Cleavage of a pathogen apoplastic protein by plant subtilases activates host immunity

New Phytol. 2021 Mar;229(6):3424-3439. doi: 10.1111/nph.17120. Epub 2021 Jan 6.

Abstract

The plant apoplast is a harsh environment in which hydrolytic enzymes, especially proteases, accumulate during pathogen infection. However, the defense functions of most apoplastic proteases remain largely elusive. We show here that a newly identified small cysteine-rich secreted protein PC2 from the potato late blight pathogen Phytophthora infestans induces immunity in Solanum plants only after cleavage by plant apoplastic subtilisin-like proteases, such as tomato P69B. A minimal 61 amino acid core peptide carrying two key cysteines, conserved widely in most oomycete species, is sufficient for PC2-induced cell death. Furthermore, we showed that Kazal-like protease inhibitors, such as EPI1, produced by P. infestans prevent PC2 cleavage and dampen PC2 elicited host immunity. This study reveals that cleavage of pathogen proteins to release immunogenic peptides is an important function of plant apoplastic proteases.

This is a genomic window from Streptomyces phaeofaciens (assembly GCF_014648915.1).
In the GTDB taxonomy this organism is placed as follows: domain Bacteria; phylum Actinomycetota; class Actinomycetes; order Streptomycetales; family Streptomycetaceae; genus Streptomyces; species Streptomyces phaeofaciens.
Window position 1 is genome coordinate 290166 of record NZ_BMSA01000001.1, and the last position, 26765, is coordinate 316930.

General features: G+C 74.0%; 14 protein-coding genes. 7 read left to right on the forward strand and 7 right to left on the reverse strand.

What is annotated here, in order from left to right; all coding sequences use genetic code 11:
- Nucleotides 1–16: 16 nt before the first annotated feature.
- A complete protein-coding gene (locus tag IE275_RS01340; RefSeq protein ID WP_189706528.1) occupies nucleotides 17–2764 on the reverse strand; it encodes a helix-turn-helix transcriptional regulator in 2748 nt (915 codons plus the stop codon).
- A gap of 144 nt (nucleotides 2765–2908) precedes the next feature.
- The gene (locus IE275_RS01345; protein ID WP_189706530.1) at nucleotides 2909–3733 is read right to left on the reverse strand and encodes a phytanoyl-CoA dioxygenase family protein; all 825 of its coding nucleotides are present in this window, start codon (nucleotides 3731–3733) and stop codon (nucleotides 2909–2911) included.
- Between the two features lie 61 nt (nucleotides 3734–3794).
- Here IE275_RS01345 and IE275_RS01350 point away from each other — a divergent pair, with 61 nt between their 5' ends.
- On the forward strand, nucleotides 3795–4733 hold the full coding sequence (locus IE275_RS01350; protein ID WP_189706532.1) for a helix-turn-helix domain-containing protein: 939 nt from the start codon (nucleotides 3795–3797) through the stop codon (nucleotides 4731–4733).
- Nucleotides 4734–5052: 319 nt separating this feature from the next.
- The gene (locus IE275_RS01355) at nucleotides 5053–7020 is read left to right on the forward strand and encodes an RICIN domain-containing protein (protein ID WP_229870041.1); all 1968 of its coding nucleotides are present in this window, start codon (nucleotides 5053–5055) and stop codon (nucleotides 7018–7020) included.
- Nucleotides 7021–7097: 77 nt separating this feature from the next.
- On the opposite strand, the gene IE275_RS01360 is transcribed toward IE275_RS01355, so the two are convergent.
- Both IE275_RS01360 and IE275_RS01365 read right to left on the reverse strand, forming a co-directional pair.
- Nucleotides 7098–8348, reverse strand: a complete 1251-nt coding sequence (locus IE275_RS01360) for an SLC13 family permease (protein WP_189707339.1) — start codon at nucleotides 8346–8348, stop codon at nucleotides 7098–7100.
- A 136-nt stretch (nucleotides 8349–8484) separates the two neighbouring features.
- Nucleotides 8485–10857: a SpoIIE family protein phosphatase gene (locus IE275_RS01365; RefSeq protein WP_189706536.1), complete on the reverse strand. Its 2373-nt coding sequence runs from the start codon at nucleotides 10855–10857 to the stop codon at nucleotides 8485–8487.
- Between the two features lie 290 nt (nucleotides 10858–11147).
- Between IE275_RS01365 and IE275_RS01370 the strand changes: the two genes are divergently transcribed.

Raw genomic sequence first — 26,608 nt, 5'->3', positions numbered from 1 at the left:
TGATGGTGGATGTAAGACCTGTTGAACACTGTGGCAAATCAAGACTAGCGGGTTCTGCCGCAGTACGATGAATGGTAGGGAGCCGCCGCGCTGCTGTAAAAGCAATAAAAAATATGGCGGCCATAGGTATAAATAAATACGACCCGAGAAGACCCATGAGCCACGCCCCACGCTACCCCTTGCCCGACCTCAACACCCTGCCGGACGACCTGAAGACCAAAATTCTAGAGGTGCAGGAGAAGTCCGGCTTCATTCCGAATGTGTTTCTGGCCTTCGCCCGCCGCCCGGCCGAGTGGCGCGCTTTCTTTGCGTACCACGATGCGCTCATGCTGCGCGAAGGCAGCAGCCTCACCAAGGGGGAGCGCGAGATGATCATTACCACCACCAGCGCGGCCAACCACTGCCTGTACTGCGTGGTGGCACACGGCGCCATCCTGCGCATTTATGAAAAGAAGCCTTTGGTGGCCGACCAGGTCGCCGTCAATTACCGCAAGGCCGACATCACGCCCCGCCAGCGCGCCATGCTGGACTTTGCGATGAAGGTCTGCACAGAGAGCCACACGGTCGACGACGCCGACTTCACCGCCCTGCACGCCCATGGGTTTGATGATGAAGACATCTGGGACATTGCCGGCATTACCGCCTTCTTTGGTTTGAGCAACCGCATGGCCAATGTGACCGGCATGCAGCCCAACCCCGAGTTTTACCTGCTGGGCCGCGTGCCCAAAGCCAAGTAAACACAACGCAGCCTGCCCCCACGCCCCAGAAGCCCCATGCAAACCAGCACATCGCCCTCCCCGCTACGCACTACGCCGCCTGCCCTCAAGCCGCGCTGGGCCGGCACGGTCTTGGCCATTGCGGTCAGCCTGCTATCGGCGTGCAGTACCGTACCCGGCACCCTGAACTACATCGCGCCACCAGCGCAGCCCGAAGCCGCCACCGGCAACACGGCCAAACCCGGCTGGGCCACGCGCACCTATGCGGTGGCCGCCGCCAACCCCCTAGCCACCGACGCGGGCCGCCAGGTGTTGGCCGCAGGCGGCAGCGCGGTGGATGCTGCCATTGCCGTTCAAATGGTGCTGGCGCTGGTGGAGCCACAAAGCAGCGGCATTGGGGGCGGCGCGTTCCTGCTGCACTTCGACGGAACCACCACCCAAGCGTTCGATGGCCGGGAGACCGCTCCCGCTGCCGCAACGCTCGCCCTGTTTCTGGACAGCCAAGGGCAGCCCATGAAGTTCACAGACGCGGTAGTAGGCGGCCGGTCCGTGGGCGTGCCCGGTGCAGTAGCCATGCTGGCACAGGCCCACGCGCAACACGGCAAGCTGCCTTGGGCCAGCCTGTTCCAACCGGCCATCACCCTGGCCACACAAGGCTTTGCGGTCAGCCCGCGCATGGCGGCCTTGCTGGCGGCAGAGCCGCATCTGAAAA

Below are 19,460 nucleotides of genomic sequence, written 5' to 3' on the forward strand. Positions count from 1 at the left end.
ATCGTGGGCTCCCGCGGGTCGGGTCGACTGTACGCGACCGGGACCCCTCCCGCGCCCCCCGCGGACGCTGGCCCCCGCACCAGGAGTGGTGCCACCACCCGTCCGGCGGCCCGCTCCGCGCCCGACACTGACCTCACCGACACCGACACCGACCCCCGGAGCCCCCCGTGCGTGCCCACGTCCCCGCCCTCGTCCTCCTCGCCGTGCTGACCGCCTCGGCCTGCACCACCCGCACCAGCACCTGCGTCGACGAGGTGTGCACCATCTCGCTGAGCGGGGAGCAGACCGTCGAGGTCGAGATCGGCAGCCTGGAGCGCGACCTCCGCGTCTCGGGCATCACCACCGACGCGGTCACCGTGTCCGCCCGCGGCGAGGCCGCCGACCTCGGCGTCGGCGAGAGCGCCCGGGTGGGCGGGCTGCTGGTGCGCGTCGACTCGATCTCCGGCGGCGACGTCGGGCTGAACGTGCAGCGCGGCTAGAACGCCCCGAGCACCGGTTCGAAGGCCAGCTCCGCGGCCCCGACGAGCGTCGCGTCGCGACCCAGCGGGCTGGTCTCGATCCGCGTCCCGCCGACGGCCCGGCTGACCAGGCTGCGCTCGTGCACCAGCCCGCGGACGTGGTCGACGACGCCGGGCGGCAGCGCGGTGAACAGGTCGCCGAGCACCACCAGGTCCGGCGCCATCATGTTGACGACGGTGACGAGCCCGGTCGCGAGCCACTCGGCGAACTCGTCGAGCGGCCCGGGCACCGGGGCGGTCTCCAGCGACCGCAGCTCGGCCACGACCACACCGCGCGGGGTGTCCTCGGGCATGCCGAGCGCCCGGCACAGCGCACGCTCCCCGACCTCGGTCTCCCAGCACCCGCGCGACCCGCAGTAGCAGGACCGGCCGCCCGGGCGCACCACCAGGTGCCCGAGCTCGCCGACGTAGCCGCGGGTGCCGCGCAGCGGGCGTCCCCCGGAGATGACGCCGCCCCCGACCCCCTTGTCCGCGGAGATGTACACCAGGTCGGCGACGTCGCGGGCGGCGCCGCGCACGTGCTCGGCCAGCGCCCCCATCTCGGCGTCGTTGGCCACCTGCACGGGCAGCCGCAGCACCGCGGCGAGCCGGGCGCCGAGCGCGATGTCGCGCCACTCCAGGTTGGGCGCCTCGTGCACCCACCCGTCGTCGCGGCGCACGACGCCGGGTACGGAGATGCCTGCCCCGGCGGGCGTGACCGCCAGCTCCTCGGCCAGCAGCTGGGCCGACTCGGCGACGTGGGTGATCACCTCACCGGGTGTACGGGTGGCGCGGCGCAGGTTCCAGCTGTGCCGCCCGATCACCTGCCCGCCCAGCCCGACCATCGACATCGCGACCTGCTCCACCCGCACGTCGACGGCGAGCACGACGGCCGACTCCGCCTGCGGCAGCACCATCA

Keywords: Phytophthora; P69B; PC2; apoplast; cleavage; immunity; serine protease; small cysteine-rich effector.

Publication types

  • Research Support, Non-U.S. Gov't

MeSH terms

  • Lycopersicon esculentum*
  • Phytophthora infestans*
  • Plant Diseases
  • Plant Immunity
  • Plant Proteins
  • Solanum tuberosum*
  • Solanum*
  • Subtilisins

Substances

  • Plant Proteins
  • Subtilisins
  • subtilase, plant